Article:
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Oil Still Accounts For 90% Of Saudi’s Total Revenues – Report

Oil Still Accounts For 90% Of Saudi’s Total Revenues – Report

The UAE, specifically Dubai, has been exemplary in diversifying revenue streams, stated a report by Alkhabeer Capital.

Saudi Arabia and Kuwait are the most dependent on oil revenues among GCC countries, according to a new report published by investment firm Alkhabeer Capital.

Oil revenues in Qatar and UAE account for close to 60 per cent of their total revenues, while in Saudi Arabia and Kuwait, the figure is close to 90 per cent and 93 per cent respectively.

This is in contrast to other resource-rich economies such as Norway, where revenues from oil account for just about 30 per cent of government revenues, the report said.

“The low contribution of the non-hydrocarbon sector primarily reflects the policy decision of maintaining a low or zero-tax environment to assist private sector activity,” it said.

“Although there has been speculation of introduction of GCC-wide value added tax, we do not expect such a decision in the foreseeable future.”

However, the report did add that the contribution of the non-oil sector to the overall GDP has increased significantly over the past two decades across the region.

The UAE, specifically Dubai, has been “exemplary” in diversifying revenue streams and boosting non-oil growth, which is projected by the IMF to expand by over four per cent annually over the next few years, said Alkhabeer.

While Abu Dhabi has the highest hydrocarbon reserves and generates more than half of the GDP in the UAE, the government hopes to cut the capital’s reliance on oil to 36 per cent of GDP by 2030.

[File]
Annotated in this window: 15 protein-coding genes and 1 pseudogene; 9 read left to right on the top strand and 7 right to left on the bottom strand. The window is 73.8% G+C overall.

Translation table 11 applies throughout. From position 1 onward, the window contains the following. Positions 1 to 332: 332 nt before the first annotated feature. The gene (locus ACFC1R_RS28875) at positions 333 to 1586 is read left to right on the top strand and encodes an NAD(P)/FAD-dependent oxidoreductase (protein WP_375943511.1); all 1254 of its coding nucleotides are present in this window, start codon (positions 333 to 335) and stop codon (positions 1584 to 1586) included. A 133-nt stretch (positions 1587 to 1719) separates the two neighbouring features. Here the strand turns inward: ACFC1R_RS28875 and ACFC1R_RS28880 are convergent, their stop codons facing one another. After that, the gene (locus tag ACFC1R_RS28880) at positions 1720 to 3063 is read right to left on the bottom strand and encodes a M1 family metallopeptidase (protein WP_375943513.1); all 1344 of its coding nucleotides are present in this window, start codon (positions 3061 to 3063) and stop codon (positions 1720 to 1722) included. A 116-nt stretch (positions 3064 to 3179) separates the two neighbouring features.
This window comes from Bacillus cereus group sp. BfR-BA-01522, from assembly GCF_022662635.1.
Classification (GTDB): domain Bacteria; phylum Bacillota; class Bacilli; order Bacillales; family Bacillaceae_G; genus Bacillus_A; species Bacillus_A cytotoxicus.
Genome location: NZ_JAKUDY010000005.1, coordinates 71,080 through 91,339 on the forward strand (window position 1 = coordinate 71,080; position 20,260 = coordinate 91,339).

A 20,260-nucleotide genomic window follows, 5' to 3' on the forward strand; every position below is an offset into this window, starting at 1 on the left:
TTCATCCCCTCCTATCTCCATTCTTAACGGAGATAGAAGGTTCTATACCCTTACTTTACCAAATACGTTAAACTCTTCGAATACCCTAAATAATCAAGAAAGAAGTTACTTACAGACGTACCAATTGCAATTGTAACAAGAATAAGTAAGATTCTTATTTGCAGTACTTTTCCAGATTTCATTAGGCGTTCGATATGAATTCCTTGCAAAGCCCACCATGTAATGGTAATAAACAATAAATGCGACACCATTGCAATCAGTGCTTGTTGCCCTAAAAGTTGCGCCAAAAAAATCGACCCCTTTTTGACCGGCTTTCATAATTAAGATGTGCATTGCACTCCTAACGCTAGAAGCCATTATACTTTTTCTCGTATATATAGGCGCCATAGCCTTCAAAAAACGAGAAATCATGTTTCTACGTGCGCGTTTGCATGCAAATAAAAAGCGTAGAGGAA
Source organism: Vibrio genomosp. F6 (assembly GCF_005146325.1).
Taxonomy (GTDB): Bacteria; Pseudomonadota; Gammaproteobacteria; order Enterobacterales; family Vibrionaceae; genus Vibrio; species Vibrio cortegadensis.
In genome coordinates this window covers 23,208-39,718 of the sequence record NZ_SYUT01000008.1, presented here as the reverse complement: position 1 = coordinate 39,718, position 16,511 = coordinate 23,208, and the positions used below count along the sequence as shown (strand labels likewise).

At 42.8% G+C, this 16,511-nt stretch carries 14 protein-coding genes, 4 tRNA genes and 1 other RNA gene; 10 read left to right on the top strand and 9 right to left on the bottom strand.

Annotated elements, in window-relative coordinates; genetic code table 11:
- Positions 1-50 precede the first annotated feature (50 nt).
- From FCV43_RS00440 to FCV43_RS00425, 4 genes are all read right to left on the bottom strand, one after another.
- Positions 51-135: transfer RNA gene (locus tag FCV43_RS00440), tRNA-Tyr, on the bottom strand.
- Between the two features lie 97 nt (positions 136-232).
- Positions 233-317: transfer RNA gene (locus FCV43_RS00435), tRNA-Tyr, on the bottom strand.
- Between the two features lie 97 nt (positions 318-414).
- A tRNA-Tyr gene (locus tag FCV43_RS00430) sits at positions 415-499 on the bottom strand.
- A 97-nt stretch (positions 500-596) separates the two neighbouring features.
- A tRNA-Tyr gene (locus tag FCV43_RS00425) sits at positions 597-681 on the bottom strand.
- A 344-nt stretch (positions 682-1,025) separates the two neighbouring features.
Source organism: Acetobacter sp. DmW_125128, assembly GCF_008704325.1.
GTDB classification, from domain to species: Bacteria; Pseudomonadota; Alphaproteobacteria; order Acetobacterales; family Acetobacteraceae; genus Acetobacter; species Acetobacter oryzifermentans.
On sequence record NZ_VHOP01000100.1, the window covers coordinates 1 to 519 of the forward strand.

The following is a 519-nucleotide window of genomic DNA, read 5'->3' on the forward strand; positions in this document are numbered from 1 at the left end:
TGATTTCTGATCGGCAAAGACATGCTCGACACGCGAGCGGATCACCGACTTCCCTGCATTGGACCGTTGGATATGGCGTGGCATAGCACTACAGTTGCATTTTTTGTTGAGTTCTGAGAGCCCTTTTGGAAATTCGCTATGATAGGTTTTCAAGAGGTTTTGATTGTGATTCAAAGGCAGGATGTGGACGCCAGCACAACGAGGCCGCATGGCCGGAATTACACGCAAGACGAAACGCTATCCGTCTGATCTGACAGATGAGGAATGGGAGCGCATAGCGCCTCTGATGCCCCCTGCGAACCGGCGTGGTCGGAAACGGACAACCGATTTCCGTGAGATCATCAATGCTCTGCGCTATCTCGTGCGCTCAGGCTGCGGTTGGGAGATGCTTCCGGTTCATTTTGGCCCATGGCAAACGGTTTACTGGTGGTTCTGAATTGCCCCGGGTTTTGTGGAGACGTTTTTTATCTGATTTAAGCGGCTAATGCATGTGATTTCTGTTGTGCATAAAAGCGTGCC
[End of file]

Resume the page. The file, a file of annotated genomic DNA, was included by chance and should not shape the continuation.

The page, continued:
As part of this strategy, Abu Dhabi has increased investments to develop sectors such as petrochemicals, financial services, aviation, renewable energy, and cultural tourism.

The report also found that Qatar has outpaced other GCC countries in terms of non-hydrocarbon sector revenue growth, posting an 18 per cent CAGR over the last five years.

A major part of this revenue comes from investment income, which consists of transfer of profits from public enterprises (including Qatar Petroleum’s subsidiaries), and accounted for around 16.9 per cent of the GDP and almost 44 per cent of total revenues in FY 2013-14, said the report.

The government’s long-term objective is to finance its entire budgetary operations through non-hydrocarbon revenue by 2020 and it has allocated significant capital towards development of infrastructure, health and education.

Overall, the report found that while the fiscal position of the GCC remains stable, more key steps are needed to lower dependence on oil revenues and mitigate long-term risks that may arise as a result.

“With the IMF projecting dramatic change in the fiscal environment by the end of the decade, a close watch must be kept on the fiscal policy stance of the region’s governments, which must be cognisant of the prospect of lower hydrocarbon revenues,” it said.

“Another pressing issue that must not be ignored is the subsidy bills for Gulf governments, with energy subsidy costs in some of the GCC countries as high as 28 per cent of government revenues,” the report added.

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